New survey reveals Central Europe’s BPO winners and losers

There are tremendous opportunities for markets in the European nearshore to attract BPO investment. But destinations must offer linguistic diversity and a tech savvy workforce, says a new report. 

War in Ukraine. Persistently high inflation. Looming recession in two of the region’s largest economies, Germany and the United Kingdom. Life in Europe has been fraught over the past year as geopolitical upheaval converged with pocketbook worries that invariably impact customer experience (CX). 

In its latest Front Office CX Omnibus Survey, Ryan Strategic Advisory has registered the concerns of enterprises as they adapt to this uncertain business landscape.  

It finds that common worries have not engendered a common set of sourcing strategies. Instead, executives across Europe are exploring a range of domestic, nearshore, and offshore service delivery models for provisioning end-users with customer services. 

In Central Europe, Poland continues to dominate customer experience. Despite the variations in service delivery models across Europe, CX decision-maker preferences converge on certain locales as nearshore destinations of choice. Poland—along with Egypt—stands out as a go-to hub for outsourcers seeking scalable multilingual delivery in Europe’s nearshore. 

Poland’s resilience as a favoured nearshore destination is remarkable, the survey claims.  

Shortly after the conflict in Ukraine began in February 2022, forecasters speculated that a westward shift in European nearshore investment may occur, as outsourcers sought to mitigate risk by shrinking sites in Central Europe and adding to headcounts in places like Portugal or Greece.  

Such a shift has yet to materialise. 

As a NATO and EU member, Poland is deeply embedded in Western multilateral institutions. This anchor of stability has helped ensure that business in Poland has continued at a brisk pace over the past year.  

Overall, while the number and value of foreign direct investment projects launched in Europe barely grew in 2022, as compared to 2021, Poland saw a 16 per cent increase in the number of new projects, including 71 business process outsourcing (BPO) and four information technology outsourcing (ITO) investments. 

The secrets of Poland’s success 

Poland’s expanding outsourcing sector owes little to new sites in its historic business centers, Warsaw and Kraków. 

Rather, as with other mature offshore destinations like India and Mexico, it is Poland’s abundant secondary cities that offer the mix of ample talent pools, sound infrastructure, and improving accessibility that foreign executives fancy.  

These sites include Wrocław, the Tri-City region (Gdańsk, Gdynia and Sopot), Łódź, Poznań and Lublin. 

An abundant supply of class-A office space in many Polish cities, as well as numerous smaller sites and lower-grade facilities, means that outsourcers looking to expand are spoiled for choice. And by tapping the human talent spread throughout the country, Poland offers a rare mix of basic outsourcing strengths with a growing reputation for AI-powered advanced technology solutions. 

“Service delivery to Western Europe used to skew toward locales with multilingual capacity or where agents possessed vertical-specific skills. But in the wake of the Covid-19 pandemic, as the region grapples with geopolitical upheaval and stubbornly high inflation, both are necessary,” says Sean Goforth, director of research at Ryan Strategic Advisory and author of the report that accompanies the survey.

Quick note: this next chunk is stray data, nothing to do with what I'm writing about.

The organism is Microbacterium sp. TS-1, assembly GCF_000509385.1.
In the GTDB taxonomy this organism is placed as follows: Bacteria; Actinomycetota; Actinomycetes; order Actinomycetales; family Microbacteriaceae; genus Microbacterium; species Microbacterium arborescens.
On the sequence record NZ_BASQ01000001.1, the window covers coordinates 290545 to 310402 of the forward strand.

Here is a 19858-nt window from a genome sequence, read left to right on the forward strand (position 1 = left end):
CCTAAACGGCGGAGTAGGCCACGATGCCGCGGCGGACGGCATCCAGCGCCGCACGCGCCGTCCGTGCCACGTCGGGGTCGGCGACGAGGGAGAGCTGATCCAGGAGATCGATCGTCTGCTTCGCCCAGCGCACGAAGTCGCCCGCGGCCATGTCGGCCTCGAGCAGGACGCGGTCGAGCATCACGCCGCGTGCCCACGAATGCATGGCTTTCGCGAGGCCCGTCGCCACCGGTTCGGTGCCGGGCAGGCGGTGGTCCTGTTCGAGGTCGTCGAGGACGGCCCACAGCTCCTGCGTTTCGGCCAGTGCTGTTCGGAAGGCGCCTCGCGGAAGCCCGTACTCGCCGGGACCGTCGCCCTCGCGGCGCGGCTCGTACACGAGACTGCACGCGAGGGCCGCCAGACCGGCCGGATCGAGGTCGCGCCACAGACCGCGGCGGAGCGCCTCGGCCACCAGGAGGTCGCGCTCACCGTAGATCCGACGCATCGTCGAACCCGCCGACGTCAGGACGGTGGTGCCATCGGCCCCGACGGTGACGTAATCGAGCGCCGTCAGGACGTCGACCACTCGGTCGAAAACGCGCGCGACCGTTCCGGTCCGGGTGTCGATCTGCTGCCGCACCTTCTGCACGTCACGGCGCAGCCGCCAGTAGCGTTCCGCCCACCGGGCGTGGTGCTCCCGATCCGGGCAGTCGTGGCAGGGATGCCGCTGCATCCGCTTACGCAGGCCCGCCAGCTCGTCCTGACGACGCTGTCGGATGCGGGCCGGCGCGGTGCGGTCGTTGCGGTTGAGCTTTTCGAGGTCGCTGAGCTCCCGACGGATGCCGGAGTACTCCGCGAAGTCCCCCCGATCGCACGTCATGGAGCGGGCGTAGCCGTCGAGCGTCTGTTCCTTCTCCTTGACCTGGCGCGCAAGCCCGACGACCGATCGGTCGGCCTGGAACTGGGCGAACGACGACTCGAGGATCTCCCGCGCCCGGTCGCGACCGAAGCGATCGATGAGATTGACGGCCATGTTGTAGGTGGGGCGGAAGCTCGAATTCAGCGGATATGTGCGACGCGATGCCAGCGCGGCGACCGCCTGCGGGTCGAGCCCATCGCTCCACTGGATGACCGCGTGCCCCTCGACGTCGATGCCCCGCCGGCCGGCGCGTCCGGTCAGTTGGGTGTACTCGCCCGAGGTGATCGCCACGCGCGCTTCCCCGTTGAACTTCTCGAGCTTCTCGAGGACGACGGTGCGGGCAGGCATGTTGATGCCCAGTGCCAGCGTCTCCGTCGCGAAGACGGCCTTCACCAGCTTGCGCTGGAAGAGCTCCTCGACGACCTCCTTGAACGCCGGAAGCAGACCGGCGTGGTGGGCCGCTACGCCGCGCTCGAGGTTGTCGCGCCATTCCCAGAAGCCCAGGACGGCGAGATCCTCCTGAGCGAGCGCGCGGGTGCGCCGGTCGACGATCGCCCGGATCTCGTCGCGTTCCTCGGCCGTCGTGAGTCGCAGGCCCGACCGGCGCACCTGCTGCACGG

Winners and losers 

Aside from Poland, a clutch of smaller destinations in Central Europe retain significant nearshore appeal, according to the survey. 

Slovakia, Hungary, and Croatia enjoy elevated levels of favourability in Germany, Italy or the UK. Each relies on multilingual CX, increasingly through digital channels where accent concerns are muted. Croatia also offers sizable populations of residents who speak Italian, German, and of course the native Slavic tongue. 

Among customer experience buyers in the German market, Georgia tied for fifth in the list of desirable offshore destinations. This preference reflects the success of recent investments by global outsourcers to utilise the country as an English-German alternative.  

Alas, while some destinations appear to be gaining traction, others are losing it. Out of 50 offshore options, CX decision-makers in France and Germany prefer at least 46 others to Kosovo. Serbia, the Balkan neighbour with which tiny Kosovo has repeatedly clashed over the past year, fared almost as poorly. Given the growing list of local and global operators providing CX from Belgrade, this is unfortunate for Serbia. 

Outsourcers have an increasing bias toward stable destinations. Still, this does not appear to be affecting wider perceptions of other countries in the Balkans. Indeed, in addition to Croatia’s ongoing favourability, North Macedonia has emerged as a heavily favoured location for outsourced CX services in the eyes of CX decision-makers in France, Germany and Italy. 

“There’s tremendous opportunity for markets in the European nearshore to attract BPO investment. But destinations must offer linguistic diversity and a tech savvy workforce,” adds Goforth. 

Unlike many news and information platforms, Emerging Europe is free to read, and always will be. There is no paywall here. We are independent, not affiliated with nor representing any political party or business organisation. We want the very best for emerging Europe, nothing more, nothing less. Your support will help us continue to spread the word about this amazing region.

You can contribute here. Thank you.

emerging europe support independent journalism